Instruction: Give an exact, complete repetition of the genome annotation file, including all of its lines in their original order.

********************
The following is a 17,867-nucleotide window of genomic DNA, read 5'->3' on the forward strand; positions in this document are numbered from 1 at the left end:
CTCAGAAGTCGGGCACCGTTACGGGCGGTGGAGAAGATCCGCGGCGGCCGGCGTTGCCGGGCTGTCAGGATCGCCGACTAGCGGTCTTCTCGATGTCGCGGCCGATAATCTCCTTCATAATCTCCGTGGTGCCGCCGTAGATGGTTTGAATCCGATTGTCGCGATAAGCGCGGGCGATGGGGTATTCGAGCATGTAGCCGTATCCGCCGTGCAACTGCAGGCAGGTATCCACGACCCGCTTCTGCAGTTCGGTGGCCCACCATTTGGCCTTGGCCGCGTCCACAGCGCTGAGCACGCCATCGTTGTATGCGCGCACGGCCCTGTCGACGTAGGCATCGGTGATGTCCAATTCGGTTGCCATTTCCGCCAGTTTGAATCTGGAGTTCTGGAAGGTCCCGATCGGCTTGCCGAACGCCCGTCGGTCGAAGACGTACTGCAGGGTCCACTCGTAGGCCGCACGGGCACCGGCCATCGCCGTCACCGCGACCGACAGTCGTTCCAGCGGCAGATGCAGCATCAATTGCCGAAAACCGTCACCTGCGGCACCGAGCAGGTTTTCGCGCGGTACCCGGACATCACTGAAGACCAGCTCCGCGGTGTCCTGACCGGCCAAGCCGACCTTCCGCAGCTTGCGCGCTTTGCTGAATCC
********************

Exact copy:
The following is a 17,867-nucleotide window of genomic DNA, read 5'->3' on the forward strand; positions in this document are numbered from 1 at the left end:
CTCAGAAGTCGGGCACCGTTACGGGCGGTGGAGAAGATCCGCGGCGGCCGGCGTTGCCGGGCTGTCAGGATCGCCGACTAGCGGTCTTCTCGATGTCGCGGCCGATAATCTCCTTCATAATCTCCGTGGTGCCGCCGTAGATGGTTTGAATCCGATTGTCGCGATAAGCGCGGGCGATGGGGTATTCGAGCATGTAGCCGTATCCGCCGTGCAACTGCAGGCAGGTATCCACGACCCGCTTCTGCAGTTCGGTGGCCCACCATTTGGCCTTGGCCGCGTCCACAGCGCTGAGCACGCCATCGTTGTATGCGCGCACGGCCCTGTCGACGTAGGCATCGGTGATGTCCAATTCGGTTGCCATTTCCGCCAGTTTGAATCTGGAGTTCTGGAAGGTCCCGATCGGCTTGCCGAACGCCCGTCGGTCGAAGACGTACTGCAGGGTCCACTCGTAGGCCGCACGGGCACCGGCCATCGCCGTCACCGCGACCGACAGTCGTTCCAGCGGCAGATGCAGCATCAATTGCCGAAAACCGTCACCTGCGGCACCGAGCAGGTTTTCGCGCGGTACCCGGACATCACTGAAGACCAGCTCCGCGGTGTCCTGACCGGCCAAGCCGACCTTCCGCAGCTTGCGCGCTTTGCTGAATCC